With the departures of Sage, Merrill and Mitchell, control of the company began to pass to a new group, headed by the Rockefeller-Standard Oil interests. In 1881, William Rockefeller joined the board of directors, with some associates. In the mid-1880’s, the Armour meat packing interests began to be represented on the board by Philip Armour. The Rockefeller and Armour interests were to be dominant until into the 20th Century.
Even with this ownership, the Milwaukee managed to keep to itself and to keep growing during the era when huge corporations were being formed and consolidated, and when great western railway systems were being built.
However, it couldn’t keep to itself through the whole period. In the late 1890’s, a fight developed. On one side were J. P. Morgan, the famous financier, and his ally, James Hill, who built the Great Northern and later also controlled the Northern Pacific. On the other side were E. H. Harriman, who controlled the Union Pacific, and his allies from the Rockefeller—Standard Oil interests. The Milwaukee was in the middle for a time, since the fight was by the Harriman group to keep Morgan/Hill out of Chicago—in fact, at one point Morgan offered to buy the Milwaukee. The battle ended when Morgan/Hill got control of the Burlington, and thereby entered Chicago.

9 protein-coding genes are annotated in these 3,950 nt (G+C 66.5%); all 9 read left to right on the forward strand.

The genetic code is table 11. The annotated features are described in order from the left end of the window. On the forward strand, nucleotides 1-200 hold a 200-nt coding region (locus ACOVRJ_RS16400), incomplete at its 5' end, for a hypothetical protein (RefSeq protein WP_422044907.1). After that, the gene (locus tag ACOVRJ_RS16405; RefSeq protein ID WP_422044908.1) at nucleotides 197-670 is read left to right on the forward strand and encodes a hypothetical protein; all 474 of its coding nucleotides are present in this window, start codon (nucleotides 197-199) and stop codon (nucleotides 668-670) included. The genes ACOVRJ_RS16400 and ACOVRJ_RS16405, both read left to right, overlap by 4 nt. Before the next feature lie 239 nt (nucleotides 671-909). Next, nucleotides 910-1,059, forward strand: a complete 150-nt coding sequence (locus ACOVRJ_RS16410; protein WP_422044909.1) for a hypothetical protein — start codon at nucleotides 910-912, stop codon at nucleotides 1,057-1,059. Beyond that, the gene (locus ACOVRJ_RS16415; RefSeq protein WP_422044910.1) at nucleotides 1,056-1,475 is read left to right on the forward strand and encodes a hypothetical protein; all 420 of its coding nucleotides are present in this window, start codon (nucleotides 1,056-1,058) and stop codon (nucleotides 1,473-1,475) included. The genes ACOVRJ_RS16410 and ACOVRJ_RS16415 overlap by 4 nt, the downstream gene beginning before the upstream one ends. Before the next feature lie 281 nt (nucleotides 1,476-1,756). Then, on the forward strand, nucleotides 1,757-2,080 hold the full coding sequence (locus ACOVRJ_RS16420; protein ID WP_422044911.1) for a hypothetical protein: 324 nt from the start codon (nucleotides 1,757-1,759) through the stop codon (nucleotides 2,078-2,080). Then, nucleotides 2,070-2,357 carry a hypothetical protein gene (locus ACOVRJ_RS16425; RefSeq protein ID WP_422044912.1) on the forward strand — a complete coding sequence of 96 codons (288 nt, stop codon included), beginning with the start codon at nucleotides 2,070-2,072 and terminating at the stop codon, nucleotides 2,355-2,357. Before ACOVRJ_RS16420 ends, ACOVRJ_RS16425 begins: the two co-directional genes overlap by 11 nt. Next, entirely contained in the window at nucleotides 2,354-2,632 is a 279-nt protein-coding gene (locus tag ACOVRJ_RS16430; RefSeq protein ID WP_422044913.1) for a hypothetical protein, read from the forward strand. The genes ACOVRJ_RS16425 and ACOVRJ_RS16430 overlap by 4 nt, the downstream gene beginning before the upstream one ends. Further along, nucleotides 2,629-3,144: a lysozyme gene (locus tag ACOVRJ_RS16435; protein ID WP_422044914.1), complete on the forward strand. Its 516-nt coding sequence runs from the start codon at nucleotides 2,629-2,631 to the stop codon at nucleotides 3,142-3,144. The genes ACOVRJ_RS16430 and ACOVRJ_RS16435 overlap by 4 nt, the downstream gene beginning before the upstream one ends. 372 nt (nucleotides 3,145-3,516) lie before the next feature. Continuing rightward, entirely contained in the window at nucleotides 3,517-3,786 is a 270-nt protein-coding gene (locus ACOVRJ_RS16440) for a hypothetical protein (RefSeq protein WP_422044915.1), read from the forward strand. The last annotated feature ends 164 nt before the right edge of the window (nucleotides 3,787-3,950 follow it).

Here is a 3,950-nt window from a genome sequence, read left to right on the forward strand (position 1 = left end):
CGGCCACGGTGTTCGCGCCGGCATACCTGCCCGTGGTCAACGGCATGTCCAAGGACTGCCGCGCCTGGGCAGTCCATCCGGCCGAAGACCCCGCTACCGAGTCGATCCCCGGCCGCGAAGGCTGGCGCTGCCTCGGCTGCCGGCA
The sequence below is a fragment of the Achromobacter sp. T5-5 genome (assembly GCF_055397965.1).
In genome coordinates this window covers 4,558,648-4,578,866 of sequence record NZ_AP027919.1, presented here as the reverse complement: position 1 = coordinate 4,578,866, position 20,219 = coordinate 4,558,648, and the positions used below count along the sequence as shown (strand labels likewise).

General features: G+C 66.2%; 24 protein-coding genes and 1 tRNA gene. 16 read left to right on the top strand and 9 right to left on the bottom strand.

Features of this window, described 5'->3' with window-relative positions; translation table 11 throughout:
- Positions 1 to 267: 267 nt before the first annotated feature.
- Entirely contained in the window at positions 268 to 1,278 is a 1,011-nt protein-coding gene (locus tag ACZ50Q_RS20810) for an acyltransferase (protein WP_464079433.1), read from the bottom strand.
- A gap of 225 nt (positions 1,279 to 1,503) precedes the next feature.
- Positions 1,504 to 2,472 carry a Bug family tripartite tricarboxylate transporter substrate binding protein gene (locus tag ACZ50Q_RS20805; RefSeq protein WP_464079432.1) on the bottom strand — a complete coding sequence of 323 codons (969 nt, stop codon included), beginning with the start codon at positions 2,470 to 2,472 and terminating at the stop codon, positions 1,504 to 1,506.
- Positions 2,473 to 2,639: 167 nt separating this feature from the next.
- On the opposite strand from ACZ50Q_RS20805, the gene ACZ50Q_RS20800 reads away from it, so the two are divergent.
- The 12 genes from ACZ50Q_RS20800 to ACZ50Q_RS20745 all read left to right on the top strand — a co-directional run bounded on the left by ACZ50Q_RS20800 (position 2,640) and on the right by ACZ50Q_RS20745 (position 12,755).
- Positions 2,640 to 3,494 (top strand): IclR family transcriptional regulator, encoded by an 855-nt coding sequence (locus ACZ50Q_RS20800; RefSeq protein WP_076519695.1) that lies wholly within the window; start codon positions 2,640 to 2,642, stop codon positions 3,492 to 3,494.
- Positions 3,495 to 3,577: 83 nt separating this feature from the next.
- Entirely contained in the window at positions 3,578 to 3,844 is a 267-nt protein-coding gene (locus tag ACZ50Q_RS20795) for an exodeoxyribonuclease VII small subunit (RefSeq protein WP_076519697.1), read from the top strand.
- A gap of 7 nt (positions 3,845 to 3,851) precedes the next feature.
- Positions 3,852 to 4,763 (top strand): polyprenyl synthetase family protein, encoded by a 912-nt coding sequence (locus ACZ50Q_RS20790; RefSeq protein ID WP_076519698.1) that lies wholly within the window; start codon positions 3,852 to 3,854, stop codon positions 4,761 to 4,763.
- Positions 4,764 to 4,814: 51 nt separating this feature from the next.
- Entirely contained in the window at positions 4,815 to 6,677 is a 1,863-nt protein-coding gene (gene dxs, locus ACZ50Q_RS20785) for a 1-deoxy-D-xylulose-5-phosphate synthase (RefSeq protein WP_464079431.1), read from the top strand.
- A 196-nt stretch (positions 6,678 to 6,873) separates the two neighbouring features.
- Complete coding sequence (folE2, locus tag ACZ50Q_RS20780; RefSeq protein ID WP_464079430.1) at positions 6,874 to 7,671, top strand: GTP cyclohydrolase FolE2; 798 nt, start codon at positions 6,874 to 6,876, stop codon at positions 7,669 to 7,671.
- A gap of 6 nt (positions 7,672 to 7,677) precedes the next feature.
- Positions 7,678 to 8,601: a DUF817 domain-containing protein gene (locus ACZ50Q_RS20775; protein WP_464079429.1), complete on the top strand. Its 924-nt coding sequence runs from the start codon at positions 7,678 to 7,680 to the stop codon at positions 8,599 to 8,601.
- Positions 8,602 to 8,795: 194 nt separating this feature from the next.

The Rockefeller years...
...and the battle of titans